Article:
vert, though Id never acted out my fantasies. I never consciously chose to have lesbian desires. It seemed like something that just happened to me as a child, a decision made for me, something I discovered inside me, not something I decided. 4 So what happened? My therapist accepted me. That allayed my anxieties. As we worked in counseling over the next year and a half, he helped me to understand the reasons for my lesbian attraction. My father had been an alcoholic. When I was a child he beat me often, and sometimes sexually molested

A transcription of what takes place in a persons soul reads like a courtroom drama where different witnesses tell contradictory stories about what happened.
me. His anger scared meit still does. I learned never to trust men, and to look towards women for love. But my mom was mostly helpless and passive through it all, preoccupied with her own troubles. She could never really protect or comfort me. So I spent my life trying to meet my need for love that no one had ever met. That parental combination made me hungry for an intimate, accepting relationship with a woman, a precious friend whod fill the empty space inside. 5 Counseling taught me a perspective on my past, to see how the pain and disappointment of my family upbringing produced my struggles with lesbian fantasy. Ive learned to understand why I am the way I am. These realizations about my past have helped me to make better choices in the present. My counselor helped me to learn that only God can fill the void inside me, and can quench my deep thirst for an accepting relationship. 6 God has been at work in me. Jesus was tempted in all ways as we are, yet without sin, and Ive learned more and more to come to Him, and that He will never leave me nor forsake me. Ive become accountable to my husband and a couple of female friends at church, not just to my therapist. Ive learned to identify the situations when Im tempted to old patterns of fantasy, and to resist more effectively. Praise Him that I am changing! Reading Amelias story, we find evidence of Gods good work in her life. A struggler is being set free of the sin that came between her and God. He is providing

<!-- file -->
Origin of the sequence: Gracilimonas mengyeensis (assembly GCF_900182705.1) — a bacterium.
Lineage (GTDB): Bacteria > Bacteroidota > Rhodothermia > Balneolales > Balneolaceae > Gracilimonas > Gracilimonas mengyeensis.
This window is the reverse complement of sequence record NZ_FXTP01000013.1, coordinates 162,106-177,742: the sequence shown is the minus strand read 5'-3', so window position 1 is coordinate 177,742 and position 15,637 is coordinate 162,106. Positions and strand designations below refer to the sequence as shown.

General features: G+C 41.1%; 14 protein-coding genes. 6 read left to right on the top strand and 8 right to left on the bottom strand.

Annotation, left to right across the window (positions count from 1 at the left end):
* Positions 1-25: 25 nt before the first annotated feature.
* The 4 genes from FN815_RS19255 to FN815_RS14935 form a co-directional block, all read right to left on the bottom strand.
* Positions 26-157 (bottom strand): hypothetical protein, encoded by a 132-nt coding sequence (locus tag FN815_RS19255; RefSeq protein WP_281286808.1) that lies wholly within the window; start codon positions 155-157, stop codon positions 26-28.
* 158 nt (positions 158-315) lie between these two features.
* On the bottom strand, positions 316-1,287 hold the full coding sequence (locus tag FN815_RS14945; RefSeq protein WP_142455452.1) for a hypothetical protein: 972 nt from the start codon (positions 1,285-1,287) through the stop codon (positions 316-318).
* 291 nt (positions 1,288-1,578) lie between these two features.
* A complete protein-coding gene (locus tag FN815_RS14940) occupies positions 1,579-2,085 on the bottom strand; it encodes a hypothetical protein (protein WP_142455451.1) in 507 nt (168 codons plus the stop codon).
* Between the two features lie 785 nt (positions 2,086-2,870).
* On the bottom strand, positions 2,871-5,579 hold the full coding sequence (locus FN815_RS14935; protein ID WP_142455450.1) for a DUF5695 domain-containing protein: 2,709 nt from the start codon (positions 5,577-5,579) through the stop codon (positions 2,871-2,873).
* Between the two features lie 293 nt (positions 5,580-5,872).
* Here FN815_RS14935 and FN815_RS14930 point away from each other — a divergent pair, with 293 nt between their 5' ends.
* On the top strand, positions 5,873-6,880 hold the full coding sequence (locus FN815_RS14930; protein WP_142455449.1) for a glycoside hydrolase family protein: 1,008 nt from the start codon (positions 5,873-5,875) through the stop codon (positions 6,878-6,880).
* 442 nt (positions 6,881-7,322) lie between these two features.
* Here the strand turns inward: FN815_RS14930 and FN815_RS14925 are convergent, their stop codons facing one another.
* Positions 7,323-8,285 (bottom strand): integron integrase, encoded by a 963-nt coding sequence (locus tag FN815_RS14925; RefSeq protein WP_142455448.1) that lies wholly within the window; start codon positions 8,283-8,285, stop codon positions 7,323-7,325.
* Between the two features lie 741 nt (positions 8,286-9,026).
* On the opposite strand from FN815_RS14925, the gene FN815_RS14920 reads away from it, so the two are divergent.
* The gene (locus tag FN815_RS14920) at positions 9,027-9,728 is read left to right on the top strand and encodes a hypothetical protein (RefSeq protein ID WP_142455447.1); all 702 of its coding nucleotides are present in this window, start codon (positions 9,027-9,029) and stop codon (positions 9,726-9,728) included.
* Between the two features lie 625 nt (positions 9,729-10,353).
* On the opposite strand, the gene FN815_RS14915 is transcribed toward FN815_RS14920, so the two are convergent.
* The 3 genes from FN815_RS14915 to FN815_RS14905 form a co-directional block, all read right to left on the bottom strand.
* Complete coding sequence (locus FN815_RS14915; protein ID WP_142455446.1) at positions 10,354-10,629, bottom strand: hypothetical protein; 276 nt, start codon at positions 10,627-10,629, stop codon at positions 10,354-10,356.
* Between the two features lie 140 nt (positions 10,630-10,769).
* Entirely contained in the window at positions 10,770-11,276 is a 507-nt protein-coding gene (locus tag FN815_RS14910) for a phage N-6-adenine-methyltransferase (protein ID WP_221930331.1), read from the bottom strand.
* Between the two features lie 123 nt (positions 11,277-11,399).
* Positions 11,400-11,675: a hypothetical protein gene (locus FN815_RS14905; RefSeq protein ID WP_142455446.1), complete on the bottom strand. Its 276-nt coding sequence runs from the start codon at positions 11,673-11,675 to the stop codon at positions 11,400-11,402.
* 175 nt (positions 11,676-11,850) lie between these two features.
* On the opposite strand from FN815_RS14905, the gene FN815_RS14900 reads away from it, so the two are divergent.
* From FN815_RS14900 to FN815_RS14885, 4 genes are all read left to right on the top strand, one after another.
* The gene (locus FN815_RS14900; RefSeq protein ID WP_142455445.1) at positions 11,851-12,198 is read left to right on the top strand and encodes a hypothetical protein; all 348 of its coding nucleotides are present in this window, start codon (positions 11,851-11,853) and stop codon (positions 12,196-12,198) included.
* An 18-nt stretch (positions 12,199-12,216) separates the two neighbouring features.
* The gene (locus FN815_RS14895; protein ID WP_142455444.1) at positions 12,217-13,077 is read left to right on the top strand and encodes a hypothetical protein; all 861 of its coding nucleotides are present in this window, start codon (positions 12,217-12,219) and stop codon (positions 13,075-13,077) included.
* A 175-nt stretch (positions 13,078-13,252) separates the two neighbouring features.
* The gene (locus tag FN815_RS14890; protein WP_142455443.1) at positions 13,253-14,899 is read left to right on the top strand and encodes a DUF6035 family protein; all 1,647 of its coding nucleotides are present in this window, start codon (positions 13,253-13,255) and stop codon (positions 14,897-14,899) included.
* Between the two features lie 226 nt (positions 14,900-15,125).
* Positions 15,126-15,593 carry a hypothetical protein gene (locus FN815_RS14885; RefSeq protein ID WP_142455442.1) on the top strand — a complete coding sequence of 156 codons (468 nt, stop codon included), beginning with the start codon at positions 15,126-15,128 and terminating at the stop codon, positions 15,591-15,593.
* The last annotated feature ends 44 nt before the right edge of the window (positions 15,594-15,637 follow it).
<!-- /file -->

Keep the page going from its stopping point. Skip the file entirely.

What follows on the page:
earlier version of this discussion appears as one section in my article, A Flourishing of Fresh Wisdoms (Johnson, Gary, and Fowler White, eds., Whatever Happened to the Reformation?, Phillipsburg, NJ: P & R Publishing, 2001, pp. 205228).

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strength to overcome temptation, and to grow in holiness and joy. Praise Christ! The final paragraph, 6, sounds like normal progressive sanctification, to the praise of the glory of His grace. It is a good thing that a struggler no longer struggles alone, but reaches out to both God and the body of Christ, becoming more honest and accountable. It is good that her conscience was active and accurate, registering in guilty feelings her

When we look at both Scripture and lives lived, it is clear that painful life experiences never determine why people think, want, and behave the ways they do.
objective guilt before God. It is good that she depends on the God of gracious promises. It is good that she has a plan to meet situations of temptation. It is good that she has aimed at actual change, and seems to be changing by Word and Spirit. And, though she does not say so, it is easy to imagine that Amelias ministries of teaching, mercy, and prayer are increasingly fruitful. But we hear other interpretive voices mingled into the story, particularly in 4 and 5, which express distinctives of her counselors orientation. The counselor mapped a particular interpretive grid onto Amelias life, enabling her to realize the reasons why she did what she did. Counseling taught Amelia to credit her fathers violence and mothers lack of nurture as the cause of lesbian desires. And counseling further taught her that these desires arose from an inner emptiness. After teaching that the human heart is essentially passive, void, pained, and needy, then the counselor also teaches a good news that Jesus meets those psychological needs. How should we evaluate the interpretation that Amelia has been taught to read into her life? When we look at both Scripture and lives lived, it is clear that painful life experiences never determine why people think, want, and behave the ways they do. Temptations and trials do not pattern our sins or make our hearts empty. Instead, the past (like both the present and the anticipated future) offers contexts where, when, and with whom the active, will-full heart reveals and expresses itself. James 1 offers a compact summary of this biblical perspective. Various trials beset us all (1:2). Amelias childhood sufferingsalong with the ongoing hardships and beguilements that she, like every human